Life Matters: Lessons on Discrimination from BLM and COVID-19

Life Matters: Lessons on Discrimination from BLM and COVID-19 September 7, 2020

life matters lessons discrimination blm covid
Photo by Clay Banks on Unsplash

Today we are fighting both in the Black Lives Matter movement and through the pandemic, over who will live and who will die. Many are sacrificing themselves to protest against horrible police brutality and the death of young black men. Many are also suffering due to the pandemic, which affects everyone equally, rich, poor, all colors, cultures, nations, and religious faith. It does not discriminate against anyone, or where you catch it.

You could be out protesting, standing up for what is right, or sitting in a place of worship, hoping God will save you, or at a bar or beach, feeling you are immortalany place where people congregate. You put yourself and others at risk if you do not wear a mask, yet there are those who feel it is their religious and political right not to wear a mask. This virus doesn’t care what you believe, who will get mildly sick or who it will kill. It is literally ignorant and at times suicidal not to wear a mask, and is killing others.

As I have written before, I never felt prejudiced. I do not see anyone as less than myself and care only whether they have good character. What people do, God is the judge. I do not see anyone as inferior when it comes to their color or religion, whether man or woman, gay or straight. As I said it is for God to judge, not me.

We all go to our grave the same way. Why do we feel that White is superior, pure and light, while Black or Brown is the opposite? Why do we paint our Gods white?

A Black man attacked me years ago. I forgave him. The reason I forgave him is because what my family did to me was far worse, because they knew me and were supposed to protect me, while this young man knew nothing about me. He could have killed me, and he ruined my artwork, which was far worse than what he did to me. I have met many kind people of all races, and it didn’t matter their color.

I grew up being discriminated against because I had no father.  Even within my own family, they were not accepting, and blamed me for my parents’ sins. There are those who I knew who were really poor and they were badly discriminated against, saying that they were of bad moral character. Bad morals affect all social classes, not just the very poor. Poverty has its own stigma that you never go from the very bottom to the very top, except if you have access to education, which is a door to better opportunities and lifestyles.

People of color cannot walk down the street without being stared at. Being in a mixed marriage myself, I saw how it was looked down upon as morally wrong. Many children are bullied in the schools for being different in their religion or color, even being told to go back where they came from. People of color are even stopped by police for no reason or stopped in airports more than average. Sometimes they are not even served in restaurants where young men or women of different colors are not being served, or told to go elsewhere.

Myself being white, I am privileged in a sense and not rightly so. I have not experienced what my children or the children of others have experienced. The discrimination is happening frequently and can even be deadly.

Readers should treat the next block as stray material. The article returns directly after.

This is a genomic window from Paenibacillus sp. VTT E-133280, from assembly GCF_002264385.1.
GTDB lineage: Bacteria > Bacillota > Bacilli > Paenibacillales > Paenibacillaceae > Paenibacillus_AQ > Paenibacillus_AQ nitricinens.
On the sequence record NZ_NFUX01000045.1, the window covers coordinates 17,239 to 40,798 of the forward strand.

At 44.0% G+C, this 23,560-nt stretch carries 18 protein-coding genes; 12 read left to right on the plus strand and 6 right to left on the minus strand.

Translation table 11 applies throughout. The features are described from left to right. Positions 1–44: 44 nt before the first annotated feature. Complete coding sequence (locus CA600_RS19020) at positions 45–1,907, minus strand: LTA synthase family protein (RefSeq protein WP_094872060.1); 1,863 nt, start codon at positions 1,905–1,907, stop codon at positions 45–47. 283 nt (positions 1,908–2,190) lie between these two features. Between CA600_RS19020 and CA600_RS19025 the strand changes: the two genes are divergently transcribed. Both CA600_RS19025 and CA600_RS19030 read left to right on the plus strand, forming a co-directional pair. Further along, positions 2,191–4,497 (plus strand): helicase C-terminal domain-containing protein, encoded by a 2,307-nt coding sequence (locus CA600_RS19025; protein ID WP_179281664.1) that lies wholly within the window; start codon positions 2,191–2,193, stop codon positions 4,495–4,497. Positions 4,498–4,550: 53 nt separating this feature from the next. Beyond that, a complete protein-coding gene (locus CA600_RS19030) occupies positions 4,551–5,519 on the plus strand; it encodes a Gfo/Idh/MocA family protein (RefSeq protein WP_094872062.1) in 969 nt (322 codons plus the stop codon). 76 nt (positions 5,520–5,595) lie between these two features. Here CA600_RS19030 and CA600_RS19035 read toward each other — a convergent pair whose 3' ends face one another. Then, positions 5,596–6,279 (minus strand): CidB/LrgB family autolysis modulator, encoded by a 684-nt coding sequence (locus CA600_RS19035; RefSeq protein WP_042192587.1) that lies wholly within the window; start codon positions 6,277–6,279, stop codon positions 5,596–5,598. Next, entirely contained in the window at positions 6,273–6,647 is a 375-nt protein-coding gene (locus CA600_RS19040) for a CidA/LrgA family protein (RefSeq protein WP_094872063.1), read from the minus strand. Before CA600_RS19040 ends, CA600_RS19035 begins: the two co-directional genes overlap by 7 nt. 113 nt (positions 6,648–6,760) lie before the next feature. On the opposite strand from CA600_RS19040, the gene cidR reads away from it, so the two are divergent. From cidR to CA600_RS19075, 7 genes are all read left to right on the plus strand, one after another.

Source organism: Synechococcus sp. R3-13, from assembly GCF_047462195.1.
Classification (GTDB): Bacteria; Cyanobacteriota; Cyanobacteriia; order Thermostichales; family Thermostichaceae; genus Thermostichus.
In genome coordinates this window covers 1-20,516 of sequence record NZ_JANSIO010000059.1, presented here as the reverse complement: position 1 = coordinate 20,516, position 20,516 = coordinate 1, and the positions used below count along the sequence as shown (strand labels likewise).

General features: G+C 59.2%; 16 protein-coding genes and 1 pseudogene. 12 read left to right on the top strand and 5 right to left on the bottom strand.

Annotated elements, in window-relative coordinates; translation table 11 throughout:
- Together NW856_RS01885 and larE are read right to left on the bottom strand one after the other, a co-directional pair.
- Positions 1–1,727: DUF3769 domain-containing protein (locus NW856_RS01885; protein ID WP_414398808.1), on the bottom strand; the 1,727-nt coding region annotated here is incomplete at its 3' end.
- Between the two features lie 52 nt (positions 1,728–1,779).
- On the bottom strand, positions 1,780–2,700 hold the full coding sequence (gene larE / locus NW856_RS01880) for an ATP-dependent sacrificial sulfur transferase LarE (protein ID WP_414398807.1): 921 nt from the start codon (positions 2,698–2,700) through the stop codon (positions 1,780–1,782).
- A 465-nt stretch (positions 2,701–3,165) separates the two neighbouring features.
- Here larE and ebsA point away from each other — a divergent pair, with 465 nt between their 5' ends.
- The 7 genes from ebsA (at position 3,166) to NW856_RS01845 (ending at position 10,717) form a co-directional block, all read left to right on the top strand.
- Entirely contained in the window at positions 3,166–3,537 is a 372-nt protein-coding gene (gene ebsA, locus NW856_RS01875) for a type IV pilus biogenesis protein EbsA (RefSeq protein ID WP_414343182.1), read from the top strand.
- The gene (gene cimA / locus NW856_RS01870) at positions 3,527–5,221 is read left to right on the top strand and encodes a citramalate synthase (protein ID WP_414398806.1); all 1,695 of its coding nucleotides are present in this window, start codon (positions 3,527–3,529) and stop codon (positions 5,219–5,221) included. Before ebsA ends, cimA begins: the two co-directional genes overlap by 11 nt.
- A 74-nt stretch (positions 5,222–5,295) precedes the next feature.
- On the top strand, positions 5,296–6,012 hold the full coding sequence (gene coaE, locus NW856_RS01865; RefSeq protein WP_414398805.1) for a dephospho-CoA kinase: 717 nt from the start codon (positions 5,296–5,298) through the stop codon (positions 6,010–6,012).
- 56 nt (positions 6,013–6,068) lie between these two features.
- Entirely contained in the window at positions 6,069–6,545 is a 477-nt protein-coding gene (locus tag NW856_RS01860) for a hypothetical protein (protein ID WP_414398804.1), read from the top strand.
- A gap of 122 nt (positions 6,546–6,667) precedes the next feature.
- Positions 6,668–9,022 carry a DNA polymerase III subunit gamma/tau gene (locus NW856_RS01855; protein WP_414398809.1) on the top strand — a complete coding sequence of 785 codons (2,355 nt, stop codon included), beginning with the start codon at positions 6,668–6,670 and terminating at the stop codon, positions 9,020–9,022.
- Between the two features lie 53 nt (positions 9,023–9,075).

Those who suffered have felt it from one generation to another and were destroyed culturally. Meanwhile, COVID-19 does not discriminate—rich or poor, Black or White, young or old, and all religions.

You would think this virus that does not discriminate would unite us all together, and that we would all learn something. All of us are dying at a fast rate. One can catch this virus, and you do not know whom it will affect seriously. I thought it would help to make a better society, and we had learned something, and hopefully this lesson has not been lost.

Where is justice? Where is humanity and kindness for other human beings? Why should we feel superior to one another because of our skin tone, nationality, or religion? We all go to our grave the same way. Why do we feel that White is superior, pure and light, while Black or Brown is the opposite? Why do we paint our Gods white?

Many times, those of darker color bleach their skins to look whiter so they can marry and have good jobs. We have a social caste system everywhere due to skin color and wealth. We have destroyed cultures because of those of different beliefs and skin colors, and have enslaved and tortured those who are different than us.

We have not given people of color the same opportunities in jobs, housing, and education. We felt superior to those of different races and religions, and kept them at the bottom of the social ladder, making it difficult to climb up. Those who suffered have felt it from one generation to another and were destroyed culturally. Meanwhile, COVID-19 does not discriminaterich or poor, Black or White, young or old, and all religions.

We go to the grave the same way and face the same God. We are all vulnerable to the same suffering and joys, and pains in life, and we are all going to die one day. The highest form of spiritual life is empathy for one another. Death is the same for all of us, and we all face it with our own conscience. We realize all these things did not matter. What did matter was how we treated each other. We do not want to die alone. All of us one day will see God, who is without color, and who does not judge on nationality, color, or religion. He judges what is in your heart and what you have done for others.

About Stephenie Bushra Khan
Stephenie Bushra Khan is a converted Muslim, a poet, and local artist in Temecula, California. She is originally from Winchendon, Massachusetts. You can read more about the author here.
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